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This weekend was Father’s day.
I got this picture of Certain Man and his grandbaby on Sunday afternoon:

Charis likes her Daddy and her Grandpas just fine,
Thank you very much.
(And she has all three of them pretty much wrapped around her finger, too!)



It was also the first anniversary of Youngest Son and His Gal Jess.  I got this out on our deck just before they left on Sunday afternoon.
(Just in case you didn’t know, they now live in Philadelphia.)


Happy Anniversary, you two!!! 
We’re so glad you found each other.

Of course, our girlies were (are, still) in Europe.
Oldest Son and His Gal Gina were in Ohio.
It is never “right” when we are missing part of the puzzle,
But it was still a great time together.



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Hearing Aids and Such . . .

This morning it was the day for Our Girl Audrey to have her hearing aid fixed down at Millsboro.  We fight with hearing aids all the time — they don’t work.  They do, but they whistle.  By the way.  Can someone tell me how anyone can bear to walk around wearing a hearing aid that is whistling and whistling and whistling?

 I’ve been known to hear it going on and on from another part of the house and hope and hope she will fix it and finally, when I can bear it no longer, go to her and say, “Audrey, what’s wrong with your hearing aid?”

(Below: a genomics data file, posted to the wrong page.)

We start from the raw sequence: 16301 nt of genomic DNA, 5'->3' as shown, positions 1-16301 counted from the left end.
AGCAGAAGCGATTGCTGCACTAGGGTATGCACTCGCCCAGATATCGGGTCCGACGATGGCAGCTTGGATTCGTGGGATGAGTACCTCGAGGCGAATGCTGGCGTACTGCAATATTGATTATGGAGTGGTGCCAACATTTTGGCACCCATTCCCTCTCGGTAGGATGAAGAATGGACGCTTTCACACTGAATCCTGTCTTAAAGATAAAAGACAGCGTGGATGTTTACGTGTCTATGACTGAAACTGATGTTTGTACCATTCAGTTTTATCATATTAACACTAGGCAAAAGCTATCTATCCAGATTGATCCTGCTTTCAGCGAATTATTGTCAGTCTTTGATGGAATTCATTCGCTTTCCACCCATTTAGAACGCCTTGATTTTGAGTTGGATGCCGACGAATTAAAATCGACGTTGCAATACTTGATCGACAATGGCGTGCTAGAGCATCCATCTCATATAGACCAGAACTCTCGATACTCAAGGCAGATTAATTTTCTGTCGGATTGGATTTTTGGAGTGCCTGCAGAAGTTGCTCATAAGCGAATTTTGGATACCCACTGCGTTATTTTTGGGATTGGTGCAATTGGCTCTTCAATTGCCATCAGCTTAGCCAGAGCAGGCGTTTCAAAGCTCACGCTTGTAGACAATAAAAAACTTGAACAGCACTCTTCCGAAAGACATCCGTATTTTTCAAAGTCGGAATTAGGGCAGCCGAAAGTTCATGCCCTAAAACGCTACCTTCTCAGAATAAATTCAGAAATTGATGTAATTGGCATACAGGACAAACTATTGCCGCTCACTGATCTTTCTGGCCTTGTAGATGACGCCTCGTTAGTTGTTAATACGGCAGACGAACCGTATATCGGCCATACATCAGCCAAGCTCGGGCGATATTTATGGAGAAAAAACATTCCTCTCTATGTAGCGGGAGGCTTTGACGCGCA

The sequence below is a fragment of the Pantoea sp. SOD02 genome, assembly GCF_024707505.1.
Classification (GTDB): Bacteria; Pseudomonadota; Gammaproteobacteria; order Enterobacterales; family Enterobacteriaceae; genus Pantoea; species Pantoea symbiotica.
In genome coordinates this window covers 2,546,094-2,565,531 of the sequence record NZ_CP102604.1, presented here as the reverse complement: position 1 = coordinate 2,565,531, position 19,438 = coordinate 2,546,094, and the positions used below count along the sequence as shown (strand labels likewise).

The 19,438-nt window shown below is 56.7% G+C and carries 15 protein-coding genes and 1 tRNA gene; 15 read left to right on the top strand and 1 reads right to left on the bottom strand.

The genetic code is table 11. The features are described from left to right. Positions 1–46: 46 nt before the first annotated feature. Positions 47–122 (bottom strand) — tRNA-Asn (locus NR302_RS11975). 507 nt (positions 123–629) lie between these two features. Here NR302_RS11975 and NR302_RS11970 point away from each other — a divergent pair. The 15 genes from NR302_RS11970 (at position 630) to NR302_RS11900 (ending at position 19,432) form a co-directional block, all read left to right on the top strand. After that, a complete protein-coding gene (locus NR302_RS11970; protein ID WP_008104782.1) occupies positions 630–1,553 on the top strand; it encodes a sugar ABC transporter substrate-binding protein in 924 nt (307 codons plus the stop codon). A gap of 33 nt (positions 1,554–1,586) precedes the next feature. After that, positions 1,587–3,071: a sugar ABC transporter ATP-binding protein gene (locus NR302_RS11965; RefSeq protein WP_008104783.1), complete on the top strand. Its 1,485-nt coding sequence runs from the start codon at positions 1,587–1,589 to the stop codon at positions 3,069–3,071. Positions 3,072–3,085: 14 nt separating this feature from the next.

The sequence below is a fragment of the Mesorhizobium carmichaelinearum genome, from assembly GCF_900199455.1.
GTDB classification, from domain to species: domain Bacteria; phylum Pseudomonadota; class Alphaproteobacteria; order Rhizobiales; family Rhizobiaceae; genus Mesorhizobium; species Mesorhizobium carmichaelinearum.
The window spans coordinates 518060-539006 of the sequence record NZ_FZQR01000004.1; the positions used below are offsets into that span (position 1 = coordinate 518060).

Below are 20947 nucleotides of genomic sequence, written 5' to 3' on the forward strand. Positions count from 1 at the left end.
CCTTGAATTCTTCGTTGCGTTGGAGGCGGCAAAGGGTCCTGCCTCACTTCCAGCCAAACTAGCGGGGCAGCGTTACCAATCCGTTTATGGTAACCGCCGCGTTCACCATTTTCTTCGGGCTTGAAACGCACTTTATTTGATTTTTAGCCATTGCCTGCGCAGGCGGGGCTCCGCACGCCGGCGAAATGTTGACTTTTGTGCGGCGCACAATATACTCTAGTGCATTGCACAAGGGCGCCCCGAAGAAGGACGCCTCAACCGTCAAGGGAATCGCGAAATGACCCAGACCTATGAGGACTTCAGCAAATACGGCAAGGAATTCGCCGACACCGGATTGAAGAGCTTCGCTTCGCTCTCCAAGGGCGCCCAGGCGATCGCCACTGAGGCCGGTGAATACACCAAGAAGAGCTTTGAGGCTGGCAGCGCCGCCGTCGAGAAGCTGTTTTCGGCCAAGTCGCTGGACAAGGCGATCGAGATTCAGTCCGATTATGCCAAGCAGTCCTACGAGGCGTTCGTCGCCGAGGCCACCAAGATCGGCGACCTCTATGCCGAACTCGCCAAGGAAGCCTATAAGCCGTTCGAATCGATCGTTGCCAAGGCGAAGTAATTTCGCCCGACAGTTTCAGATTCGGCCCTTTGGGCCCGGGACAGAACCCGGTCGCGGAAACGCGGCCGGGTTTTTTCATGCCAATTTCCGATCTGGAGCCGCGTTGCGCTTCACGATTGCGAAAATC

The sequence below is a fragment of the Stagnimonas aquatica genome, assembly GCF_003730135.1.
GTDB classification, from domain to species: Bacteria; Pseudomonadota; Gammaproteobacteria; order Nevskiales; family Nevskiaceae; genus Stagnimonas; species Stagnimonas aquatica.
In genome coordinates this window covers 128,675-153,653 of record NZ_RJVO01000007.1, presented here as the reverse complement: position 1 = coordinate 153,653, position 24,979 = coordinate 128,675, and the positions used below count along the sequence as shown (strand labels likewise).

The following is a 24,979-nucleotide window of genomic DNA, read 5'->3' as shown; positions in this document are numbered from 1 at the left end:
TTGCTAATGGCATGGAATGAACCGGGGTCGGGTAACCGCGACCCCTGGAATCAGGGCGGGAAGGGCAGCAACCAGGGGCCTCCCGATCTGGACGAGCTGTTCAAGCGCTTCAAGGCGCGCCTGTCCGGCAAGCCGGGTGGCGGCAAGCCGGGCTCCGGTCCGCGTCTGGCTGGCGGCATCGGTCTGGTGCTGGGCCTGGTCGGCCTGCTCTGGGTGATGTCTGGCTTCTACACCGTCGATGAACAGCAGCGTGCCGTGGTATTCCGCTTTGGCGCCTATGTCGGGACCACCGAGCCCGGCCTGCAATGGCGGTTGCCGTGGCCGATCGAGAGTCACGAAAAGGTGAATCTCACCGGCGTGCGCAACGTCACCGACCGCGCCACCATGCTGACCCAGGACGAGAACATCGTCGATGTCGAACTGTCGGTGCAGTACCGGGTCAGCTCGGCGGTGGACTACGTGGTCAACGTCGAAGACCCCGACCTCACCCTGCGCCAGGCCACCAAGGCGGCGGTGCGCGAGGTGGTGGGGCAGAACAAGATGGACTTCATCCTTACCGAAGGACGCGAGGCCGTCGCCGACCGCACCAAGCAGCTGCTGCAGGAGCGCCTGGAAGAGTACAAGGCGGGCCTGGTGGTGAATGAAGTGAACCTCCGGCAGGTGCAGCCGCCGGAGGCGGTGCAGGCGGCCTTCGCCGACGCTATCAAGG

“I doan know.  Is’s whis’lin,” she’ll say and begin to fumble around with it. 

“Can you fix it?” I’ll ask hopefully. 

“I doan know.  Mebbe.”  And she will turn it back a little and it will quiet down and that will be it for a few days. 

Somehow she split the ear mold a some weeks ago and the tube wouldn’t stay in it.  Because the tube wouldn’t stay in it, she often came to me for help, and we could pretty much keep it in and running.  One morning when she hadn’t asked me for help get it in, she came to me and said, “I doan know wha’s wrong wif my hearin aid.  It jus ain’ workin’.”  I looked at it, and it didn’t look right the way it was in her ear, so I took it out for her.  She had run the tubing into the little hole that opens into the ear canal, and then around, pinched it between the ear mold and her ear canal, and then up to the mechanical part.  Of course she couldn’t hear a thing that way.  It would have been more like using an ear plug than anything else.  We got it arranged right and it worked again for awhile.

I never really know how to feel about Audrey’s hearing aids.  They are a wonderful connection to real life for her, and make it possible for her to be a part of conversations and comforting exchanges and family living.  But sometimes Audrey doesn’t see them that way.  And when she is in a situation she would just as soon not be in, she will leave them out.  Or, if she thinks I will call her on not wearing them, she will wear them, but turn them flat off.  Like when she goes to church.  Don’t ask me why, but she will almost never have them turned on at church.  It isolates her and makes her feel out of it. 

She says, “People jus’ talkin’  ’bout me anyways.  That preacher jus’ sayin’ stuff all the time,” and nothing will change her mind.  I have talked until I’ve run out of ideas but she is still so sure that everything said pertains to her and she isn’t about to hear it.